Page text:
"According to the weight of authority, the mere occupancy and use by plaintiffs of their unfinished dwelling do not constitute an acceptance of the work as complying with the contract, or amount to a waiver of defects therein."
Applying the authorities to the present case it becomes apparent that defendant's contention that the plaintiffs waived the defects when they moved in because of knowledge thereof is a question for the jury, and that plaintiff's mere occupation and payment alone are not sufficient to impute knowledge of the defects to them. The testimony at the trial was conflicting as to when the defects were first noticed, but if plaintiffs' testimony is believed the majority of them showed up after the plaintiffs had paid defendant and after they had moved in. Rationalizing this conflict in the testimony is a question for the jury and where there seems to be sufficient evidence to sustain the verdict this court will not reverse. In view of the conflict in the evidence it was clearly permissible for the trial jury to find for plaintiffs on this point.
The court also instructed the jury that "* * * nonperformance of a contract in accordance with its terms is excused where performance is prevented by conduct of the adverse party." Chilton v. Oklahoma Tire & Supply Co., 180 Okl. 39, 67 Pac. (2d) 27, 29, quoting from 6 R.C.L. 1012. Although this is a correct statement of the law we cannot see its application to the present case.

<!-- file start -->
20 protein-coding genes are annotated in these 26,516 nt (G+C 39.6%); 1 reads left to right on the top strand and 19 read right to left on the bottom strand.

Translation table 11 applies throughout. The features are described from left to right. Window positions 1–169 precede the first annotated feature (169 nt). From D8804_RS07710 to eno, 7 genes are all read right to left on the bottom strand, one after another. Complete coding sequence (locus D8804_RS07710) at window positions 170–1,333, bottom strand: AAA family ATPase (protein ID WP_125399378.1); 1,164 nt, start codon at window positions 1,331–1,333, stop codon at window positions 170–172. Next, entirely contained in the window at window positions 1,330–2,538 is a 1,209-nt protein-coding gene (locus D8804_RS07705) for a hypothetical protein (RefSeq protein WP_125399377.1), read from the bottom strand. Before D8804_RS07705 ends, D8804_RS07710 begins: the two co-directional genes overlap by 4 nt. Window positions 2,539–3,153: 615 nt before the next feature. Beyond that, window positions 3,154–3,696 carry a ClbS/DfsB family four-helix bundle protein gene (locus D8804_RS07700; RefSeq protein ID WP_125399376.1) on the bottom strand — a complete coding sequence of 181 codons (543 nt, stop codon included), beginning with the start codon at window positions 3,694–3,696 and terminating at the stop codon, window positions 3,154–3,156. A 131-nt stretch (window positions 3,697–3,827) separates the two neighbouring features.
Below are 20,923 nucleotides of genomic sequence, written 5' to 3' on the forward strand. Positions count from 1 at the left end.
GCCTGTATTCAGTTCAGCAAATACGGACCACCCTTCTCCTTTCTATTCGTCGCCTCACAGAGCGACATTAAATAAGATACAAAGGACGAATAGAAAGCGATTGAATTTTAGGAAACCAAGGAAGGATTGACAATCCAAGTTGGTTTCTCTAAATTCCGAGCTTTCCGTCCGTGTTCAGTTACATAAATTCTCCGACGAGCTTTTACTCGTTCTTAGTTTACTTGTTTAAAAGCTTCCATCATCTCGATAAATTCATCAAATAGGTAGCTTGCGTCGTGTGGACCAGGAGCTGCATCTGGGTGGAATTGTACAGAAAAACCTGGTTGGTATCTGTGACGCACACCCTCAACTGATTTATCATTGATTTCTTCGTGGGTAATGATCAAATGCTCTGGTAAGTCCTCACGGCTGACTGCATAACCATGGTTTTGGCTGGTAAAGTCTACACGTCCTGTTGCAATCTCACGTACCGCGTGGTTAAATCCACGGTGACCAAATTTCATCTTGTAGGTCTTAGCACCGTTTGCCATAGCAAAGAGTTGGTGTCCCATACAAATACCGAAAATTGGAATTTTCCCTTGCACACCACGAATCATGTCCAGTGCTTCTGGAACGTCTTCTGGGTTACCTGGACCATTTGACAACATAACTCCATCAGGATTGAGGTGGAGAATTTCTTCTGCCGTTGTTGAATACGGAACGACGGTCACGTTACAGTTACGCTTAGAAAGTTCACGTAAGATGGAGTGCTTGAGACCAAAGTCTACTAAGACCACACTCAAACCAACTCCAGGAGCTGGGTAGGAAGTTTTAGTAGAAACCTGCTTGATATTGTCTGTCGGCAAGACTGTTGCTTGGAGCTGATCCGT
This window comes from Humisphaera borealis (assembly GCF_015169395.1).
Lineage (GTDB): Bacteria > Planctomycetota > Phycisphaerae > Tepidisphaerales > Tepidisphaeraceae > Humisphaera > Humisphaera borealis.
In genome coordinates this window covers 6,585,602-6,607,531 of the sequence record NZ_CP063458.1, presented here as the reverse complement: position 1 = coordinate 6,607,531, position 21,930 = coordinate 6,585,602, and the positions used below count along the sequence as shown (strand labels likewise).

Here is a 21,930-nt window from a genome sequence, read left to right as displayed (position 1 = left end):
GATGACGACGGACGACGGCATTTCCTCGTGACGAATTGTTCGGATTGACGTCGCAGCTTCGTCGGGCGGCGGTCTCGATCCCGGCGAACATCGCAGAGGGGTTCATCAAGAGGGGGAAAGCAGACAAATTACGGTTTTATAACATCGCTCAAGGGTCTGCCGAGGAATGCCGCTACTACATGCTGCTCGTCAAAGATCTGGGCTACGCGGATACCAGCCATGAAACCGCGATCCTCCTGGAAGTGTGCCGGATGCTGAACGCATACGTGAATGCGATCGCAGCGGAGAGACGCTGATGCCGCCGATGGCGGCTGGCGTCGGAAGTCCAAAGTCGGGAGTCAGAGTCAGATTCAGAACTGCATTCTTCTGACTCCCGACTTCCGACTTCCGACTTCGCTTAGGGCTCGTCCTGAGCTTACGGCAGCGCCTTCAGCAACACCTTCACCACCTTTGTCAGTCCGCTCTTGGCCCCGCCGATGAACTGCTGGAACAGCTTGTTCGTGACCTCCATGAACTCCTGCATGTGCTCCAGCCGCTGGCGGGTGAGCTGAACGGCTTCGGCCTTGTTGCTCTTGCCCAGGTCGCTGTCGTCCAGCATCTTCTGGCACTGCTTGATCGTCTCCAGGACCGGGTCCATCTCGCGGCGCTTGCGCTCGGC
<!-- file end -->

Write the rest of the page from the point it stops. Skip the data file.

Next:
In those cases which apply the rule of law as set down in the above instruction the facts are clearly distinguishable from those in the case before us. The majority of those cases involve fact situations where the contract has not been entirely performed on both sides, or where the contract is executory, or where the first breach was occasioned by the party hindering performance. Eggers v. General Refrigeration Co., 123 Mont. 205, 210 Pac. (2d) 636; Smith v. Gunniss, 115 Mont. 362, 144 Pac. (2d) 186, 191; and compare Briney v. Toews, 150 Kan. 489, 95 Pac. (2d) 355.
In Smith v. Gunniss, supra, a case involving the construction of a house, the vendee had paid no money on the purchase price and had stopped plaintiff contractor from completing the dwelling. It was held that this rule of law was applicable. But this is clearly distinguishable from the present case.